Answer by frogdawg at 10:30 AM on Aug. 1, 2010

  • I'm not sure how to answer this without it sounding trite adopteeme.....
    We do not tell our daughter the chosen child bit...although we do make use of the "gotcha day" or "family day". I think it is also important to remember that children that live in orphanages lost their mother a long time before being adopted so that term is not truly associated with their parent is more their cultural loss, and caregiver loss...I know- semantics....
    Our daughter is from China so she lost her familial bond at birth when she was abandoned. She lived in an orphanage until we adopted her and was cared for by nannies. That is not to say she doesn't grieve that familial loss, I know that she does.
    It does not matter if you sound like a bitter are entitled to your feelings and your voice should never be silenced. If this man is asking intrusive questions he should accept what is said to him and be done with it.

    Answer by mcginnisc at 8:14 AM on Aug. 1, 2010

  • I think you should just tell him from an adoptees POV how those things would have made you feel. He did ask for your opinion. I think that as adults, sometimes we don't realize how something will sound to a small child. I've heard from some adoptees whose families celebrated these things and they enjoyed them, but I can see how not everyone would feel the same way.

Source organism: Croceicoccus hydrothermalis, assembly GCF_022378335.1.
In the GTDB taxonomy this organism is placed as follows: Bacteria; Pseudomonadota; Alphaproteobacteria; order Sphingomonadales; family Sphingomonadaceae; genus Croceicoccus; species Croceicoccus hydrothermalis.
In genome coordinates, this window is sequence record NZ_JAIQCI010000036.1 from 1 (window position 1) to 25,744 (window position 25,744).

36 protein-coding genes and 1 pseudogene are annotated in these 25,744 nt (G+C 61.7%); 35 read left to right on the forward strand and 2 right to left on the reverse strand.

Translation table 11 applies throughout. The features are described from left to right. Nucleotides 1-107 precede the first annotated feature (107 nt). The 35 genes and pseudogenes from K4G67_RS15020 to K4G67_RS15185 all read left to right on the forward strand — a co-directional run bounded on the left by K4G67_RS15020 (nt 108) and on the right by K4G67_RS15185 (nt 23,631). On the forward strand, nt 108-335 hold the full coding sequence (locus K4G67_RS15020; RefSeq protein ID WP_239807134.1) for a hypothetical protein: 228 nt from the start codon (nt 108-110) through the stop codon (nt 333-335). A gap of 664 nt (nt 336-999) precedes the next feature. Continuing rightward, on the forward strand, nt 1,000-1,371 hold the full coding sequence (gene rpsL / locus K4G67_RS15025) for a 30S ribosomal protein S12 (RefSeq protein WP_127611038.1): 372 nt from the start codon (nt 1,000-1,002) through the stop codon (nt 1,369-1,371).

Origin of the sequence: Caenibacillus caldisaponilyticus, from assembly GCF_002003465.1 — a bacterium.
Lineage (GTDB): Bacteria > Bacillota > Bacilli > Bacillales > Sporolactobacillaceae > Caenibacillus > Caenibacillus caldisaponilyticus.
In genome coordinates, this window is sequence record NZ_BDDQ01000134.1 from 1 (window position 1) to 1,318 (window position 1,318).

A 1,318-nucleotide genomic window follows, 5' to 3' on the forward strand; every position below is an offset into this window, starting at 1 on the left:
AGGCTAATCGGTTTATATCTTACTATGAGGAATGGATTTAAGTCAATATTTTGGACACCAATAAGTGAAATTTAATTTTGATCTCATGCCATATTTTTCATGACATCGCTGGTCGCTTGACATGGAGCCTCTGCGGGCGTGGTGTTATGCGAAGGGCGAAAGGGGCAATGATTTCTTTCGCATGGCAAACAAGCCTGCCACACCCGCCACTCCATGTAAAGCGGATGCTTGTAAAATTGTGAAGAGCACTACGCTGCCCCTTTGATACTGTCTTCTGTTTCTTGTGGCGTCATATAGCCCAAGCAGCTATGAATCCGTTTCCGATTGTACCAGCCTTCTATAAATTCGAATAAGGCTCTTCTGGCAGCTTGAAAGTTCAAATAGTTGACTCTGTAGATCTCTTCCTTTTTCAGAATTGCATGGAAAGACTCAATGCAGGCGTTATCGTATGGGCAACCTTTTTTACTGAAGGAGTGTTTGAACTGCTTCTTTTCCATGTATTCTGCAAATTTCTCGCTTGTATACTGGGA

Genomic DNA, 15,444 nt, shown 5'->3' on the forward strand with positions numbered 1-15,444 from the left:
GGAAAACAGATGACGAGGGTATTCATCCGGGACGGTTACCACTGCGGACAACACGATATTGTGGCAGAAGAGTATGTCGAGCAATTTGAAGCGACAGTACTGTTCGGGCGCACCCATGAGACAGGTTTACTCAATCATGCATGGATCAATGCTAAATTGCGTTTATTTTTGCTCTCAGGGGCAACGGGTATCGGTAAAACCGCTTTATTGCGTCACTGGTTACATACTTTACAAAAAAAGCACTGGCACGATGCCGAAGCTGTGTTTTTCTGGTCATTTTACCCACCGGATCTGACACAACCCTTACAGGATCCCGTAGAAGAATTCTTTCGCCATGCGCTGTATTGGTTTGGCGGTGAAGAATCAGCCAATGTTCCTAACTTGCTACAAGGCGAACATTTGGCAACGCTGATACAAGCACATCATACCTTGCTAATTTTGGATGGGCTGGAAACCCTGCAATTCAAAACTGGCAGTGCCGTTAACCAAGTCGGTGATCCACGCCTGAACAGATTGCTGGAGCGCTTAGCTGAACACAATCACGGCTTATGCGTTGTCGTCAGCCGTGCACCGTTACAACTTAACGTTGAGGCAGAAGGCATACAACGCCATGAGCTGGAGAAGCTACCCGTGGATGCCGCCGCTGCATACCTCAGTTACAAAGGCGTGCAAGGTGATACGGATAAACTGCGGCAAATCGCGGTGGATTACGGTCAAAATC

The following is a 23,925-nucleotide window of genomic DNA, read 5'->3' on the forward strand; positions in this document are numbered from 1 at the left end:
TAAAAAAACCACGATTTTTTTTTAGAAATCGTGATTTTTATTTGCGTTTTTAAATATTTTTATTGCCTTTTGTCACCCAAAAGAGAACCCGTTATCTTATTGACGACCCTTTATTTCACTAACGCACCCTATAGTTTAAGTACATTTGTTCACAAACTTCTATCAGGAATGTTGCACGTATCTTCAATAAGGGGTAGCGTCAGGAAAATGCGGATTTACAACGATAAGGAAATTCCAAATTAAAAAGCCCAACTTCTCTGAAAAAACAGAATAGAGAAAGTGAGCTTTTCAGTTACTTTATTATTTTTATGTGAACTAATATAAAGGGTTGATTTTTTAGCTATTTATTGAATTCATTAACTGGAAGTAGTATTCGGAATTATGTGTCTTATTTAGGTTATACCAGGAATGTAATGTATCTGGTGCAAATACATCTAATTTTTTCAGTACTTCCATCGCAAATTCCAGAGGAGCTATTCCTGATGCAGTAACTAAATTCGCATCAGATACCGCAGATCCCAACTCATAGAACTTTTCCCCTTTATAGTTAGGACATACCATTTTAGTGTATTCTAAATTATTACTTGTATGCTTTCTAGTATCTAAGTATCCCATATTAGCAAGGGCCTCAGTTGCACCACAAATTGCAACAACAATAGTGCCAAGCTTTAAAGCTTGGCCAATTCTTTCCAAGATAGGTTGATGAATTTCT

In my family, we actually don't celebrate either of these. We just celebrate birthdays. We don't want to make our kids feel that we are constantly reminding them that they are different from other kids.

    Are you a good swimmer? You can always jump off the boat if it gets too bad, lol!

    Answer by Iamgr8teful at 9:34 AM on Aug. 1, 2010

  • I am an adoptee and now a PAP, I hate the term Got ya day!!!!! This is a sensitive situation, and you are talking about a child, I would honestly try to be as honest as possible about your situation sice he asked, but also tell him it is only you situation and every situation is different. As for the term chosen child, I love it, my birth mother chose to bring me into this world when she could have aborted me. My adoptive mother chose to adopt me because she loved my birth mother and wanted to be able to make sure my birth mother was able to keep contact with me. Again my situation is different I am 28 and grew up in an open adoption where every wish that my birth mother and family had was kept, again a rare situation. I strongly feel that questions need to be answered, other wise people are not able to learn from it. I hope I was able to help

    Answer by MiddletonFamily at 2:55 PM on Aug. 1, 2010